Engineers at the University of California, San Diego (UCSD) have developed modular nanoparticles that can be easily customized to target different biological entities such as tumors, viruses, or toxins. The surface of the nanoparticles is engineered to host any biological molecules of choice, making it possible to tailor the nanoparticles for a wide array of applications, ranging from targeted drug delivery to neutralizing biological agents.
The findings are published in Nature Nanotechnology in an article titled,
A modular approach to enhancing cell membrane-coated nanoparticle functionality using genetic engineering.”
“Since their initial development, cell membrane-coated nanoparticles (CNPs) have become increasingly popular in the biomedical field,” wrote the researchers. “Despite their inherent versatility and ability to enable complex biological applications, there is considerable interest in augmenting the performance of CNPs through the introduction of additional functionalities. Here we demonstrate a genetic-engineering-based modular approach to CNP functionalization that can encompass a wide range of ligands onto the nanoparticle surface.”
“This is a plug-and-play platform technology that allows for rapid modification of a functional biological nanoparticle,” said Liangfang Zhang, PhD, a professor of nanoengineering at the UCSD Jacobs School of Engineering.
The modular nanoparticles consist of biodegradable polymer cores coated with genetically modified cell membranes. The key to their modular design is a pair of synthetic proteins, known as SpyCatcher and SpyTag, that are specifically designed to spontaneously—and exclusively—bind with each other.
SpyCatcher is embedded onto the nanoparticle surface, while SpyTag is chemically linked to a protein of interest, such as one targeting tumors or viruses. When SpyTag-linked proteins come into contact with SpyCatcher-decorated nanoparticles, they bind to each other, enabling proteins of interest to be effortlessly attached to the nanoparticle surface.
“It’s a very simple, streamlined, and straightforward approach to functionalizing nanoparticles for any biological application,” said Zhang.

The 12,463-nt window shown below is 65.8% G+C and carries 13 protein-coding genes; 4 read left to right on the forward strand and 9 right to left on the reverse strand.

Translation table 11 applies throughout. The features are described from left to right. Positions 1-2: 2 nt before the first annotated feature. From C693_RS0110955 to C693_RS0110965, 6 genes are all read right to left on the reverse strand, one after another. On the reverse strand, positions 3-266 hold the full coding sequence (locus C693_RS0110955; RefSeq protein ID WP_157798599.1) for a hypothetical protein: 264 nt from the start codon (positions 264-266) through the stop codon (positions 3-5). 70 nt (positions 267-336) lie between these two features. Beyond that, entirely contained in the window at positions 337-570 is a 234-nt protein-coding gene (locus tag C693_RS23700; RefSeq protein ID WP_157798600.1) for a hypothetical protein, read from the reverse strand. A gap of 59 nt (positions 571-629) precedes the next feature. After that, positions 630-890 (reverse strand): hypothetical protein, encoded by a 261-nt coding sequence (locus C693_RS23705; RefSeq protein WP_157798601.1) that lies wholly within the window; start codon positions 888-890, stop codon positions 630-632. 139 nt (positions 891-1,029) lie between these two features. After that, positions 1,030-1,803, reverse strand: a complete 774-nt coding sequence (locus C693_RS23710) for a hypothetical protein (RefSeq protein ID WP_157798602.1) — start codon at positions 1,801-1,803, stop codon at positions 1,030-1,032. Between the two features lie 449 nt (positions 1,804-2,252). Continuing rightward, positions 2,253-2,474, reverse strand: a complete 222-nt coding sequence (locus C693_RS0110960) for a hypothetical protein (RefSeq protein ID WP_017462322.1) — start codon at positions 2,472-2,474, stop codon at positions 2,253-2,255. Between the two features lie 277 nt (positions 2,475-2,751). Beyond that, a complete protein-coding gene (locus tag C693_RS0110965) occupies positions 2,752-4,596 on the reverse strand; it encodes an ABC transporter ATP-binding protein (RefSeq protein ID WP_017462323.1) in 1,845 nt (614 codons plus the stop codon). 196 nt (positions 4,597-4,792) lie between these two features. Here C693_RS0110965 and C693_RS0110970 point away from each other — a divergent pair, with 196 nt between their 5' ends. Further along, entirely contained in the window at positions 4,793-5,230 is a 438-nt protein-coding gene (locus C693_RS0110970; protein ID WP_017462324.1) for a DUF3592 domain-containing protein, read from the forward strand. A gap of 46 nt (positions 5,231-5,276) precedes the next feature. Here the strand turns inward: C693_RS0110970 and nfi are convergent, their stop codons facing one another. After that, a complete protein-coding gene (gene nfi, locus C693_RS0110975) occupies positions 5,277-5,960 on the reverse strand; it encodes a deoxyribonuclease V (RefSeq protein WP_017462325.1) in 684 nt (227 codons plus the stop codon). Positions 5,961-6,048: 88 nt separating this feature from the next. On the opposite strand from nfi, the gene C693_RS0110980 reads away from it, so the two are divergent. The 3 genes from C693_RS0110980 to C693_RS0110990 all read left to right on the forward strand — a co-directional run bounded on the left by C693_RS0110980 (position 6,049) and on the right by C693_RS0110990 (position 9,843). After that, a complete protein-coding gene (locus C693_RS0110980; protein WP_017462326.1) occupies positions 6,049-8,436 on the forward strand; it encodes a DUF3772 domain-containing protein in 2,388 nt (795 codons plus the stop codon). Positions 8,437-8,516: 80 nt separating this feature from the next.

To create the modular nanoparticles, the researchers first genetically engineered human embryonic kidney (HEK) 293 cells—a commonly used cell line in biological research—to express SpyCatcher proteins on their surface. The cell membranes were then isolated, broken into smaller pieces, and coated onto biodegradable polymer nanoparticles.
These nanoparticles were subsequently mixed with SpyTag-linked proteins. In this study, the researchers used two different proteins: one targeting the epidermal growth factor receptor (EGFR) and the other targeting human epidermal growth factor receptor 2 (HER2), both of which are prevalent on the surface of various cancer cells.
As a proof of concept, the researchers tested these nanoparticles in mice with ovarian tumors. The nanoparticles were loaded with docetaxel, a chemotherapy medication, and administered to mice via intravenous injection every three days for a total of four injections. Treatment with these nanoparticles suppressed tumor growth while improving survival rate. Treated mice had a median survival of 63 to 71 days, while the median survival of untreated mice was 24 to 29 days.
The researchers are looking to further improve the modular nanoparticle platform for targeted drug delivery.
“Because we have a modular nanoparticle base, we can easily attach a neutralizing agent on the surface to neutralize viruses and biological toxins,” Zhang added. “There is also potential for creating vaccines by attaching an antigen on the nanoparticle surface using this modular platform. This opens the door to a variety of new therapeutic approaches.”